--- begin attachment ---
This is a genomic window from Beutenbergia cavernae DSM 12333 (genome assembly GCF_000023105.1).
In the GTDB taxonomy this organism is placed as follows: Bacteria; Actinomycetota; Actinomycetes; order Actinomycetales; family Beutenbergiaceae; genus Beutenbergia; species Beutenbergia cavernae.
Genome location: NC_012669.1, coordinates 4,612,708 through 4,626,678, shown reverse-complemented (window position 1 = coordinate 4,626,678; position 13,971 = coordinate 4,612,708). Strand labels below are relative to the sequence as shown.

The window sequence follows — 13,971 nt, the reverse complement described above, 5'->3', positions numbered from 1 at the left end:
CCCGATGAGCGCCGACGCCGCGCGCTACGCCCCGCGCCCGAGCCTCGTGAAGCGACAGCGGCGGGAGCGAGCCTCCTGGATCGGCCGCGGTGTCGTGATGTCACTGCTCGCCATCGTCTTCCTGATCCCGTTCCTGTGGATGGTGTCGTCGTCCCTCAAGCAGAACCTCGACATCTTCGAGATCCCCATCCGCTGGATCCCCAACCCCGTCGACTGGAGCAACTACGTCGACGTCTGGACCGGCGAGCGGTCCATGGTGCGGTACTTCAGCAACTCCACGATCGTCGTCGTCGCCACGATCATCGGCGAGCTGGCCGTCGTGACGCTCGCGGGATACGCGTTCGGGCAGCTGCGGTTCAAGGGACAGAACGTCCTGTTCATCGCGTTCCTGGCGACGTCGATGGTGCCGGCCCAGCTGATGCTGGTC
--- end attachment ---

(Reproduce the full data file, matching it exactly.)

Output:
This is a genomic window from Beutenbergia cavernae DSM 12333 (genome assembly GCF_000023105.1).
In the GTDB taxonomy this organism is placed as follows: Bacteria; Actinomycetota; Actinomycetes; order Actinomycetales; family Beutenbergiaceae; genus Beutenbergia; species Beutenbergia cavernae.
Genome location: NC_012669.1, coordinates 4,612,708 through 4,626,678, shown reverse-complemented (window position 1 = coordinate 4,626,678; position 13,971 = coordinate 4,612,708). Strand labels below are relative to the sequence as shown.

The window sequence follows — 13,971 nt, the reverse complement described above, 5'->3', positions numbered from 1 at the left end:
CCCGATGAGCGCCGACGCCGCGCGCTACGCCCCGCGCCCGAGCCTCGTGAAGCGACAGCGGCGGGAGCGAGCCTCCTGGATCGGCCGCGGTGTCGTGATGTCACTGCTCGCCATCGTCTTCCTGATCCCGTTCCTGTGGATGGTGTCGTCGTCCCTCAAGCAGAACCTCGACATCTTCGAGATCCCCATCCGCTGGATCCCCAACCCCGTCGACTGGAGCAACTACGTCGACGTCTGGACCGGCGAGCGGTCCATGGTGCGGTACTTCAGCAACTCCACGATCGTCGTCGTCGCCACGATCATCGGCGAGCTGGCCGTCGTGACGCTCGCGGGATACGCGTTCGGGCAGCTGCGGTTCAAGGGACAGAACGTCCTGTTCATCGCGTTCCTGGCGACGTCGATGGTGCCGGCCCAGCTGATGCTGGTC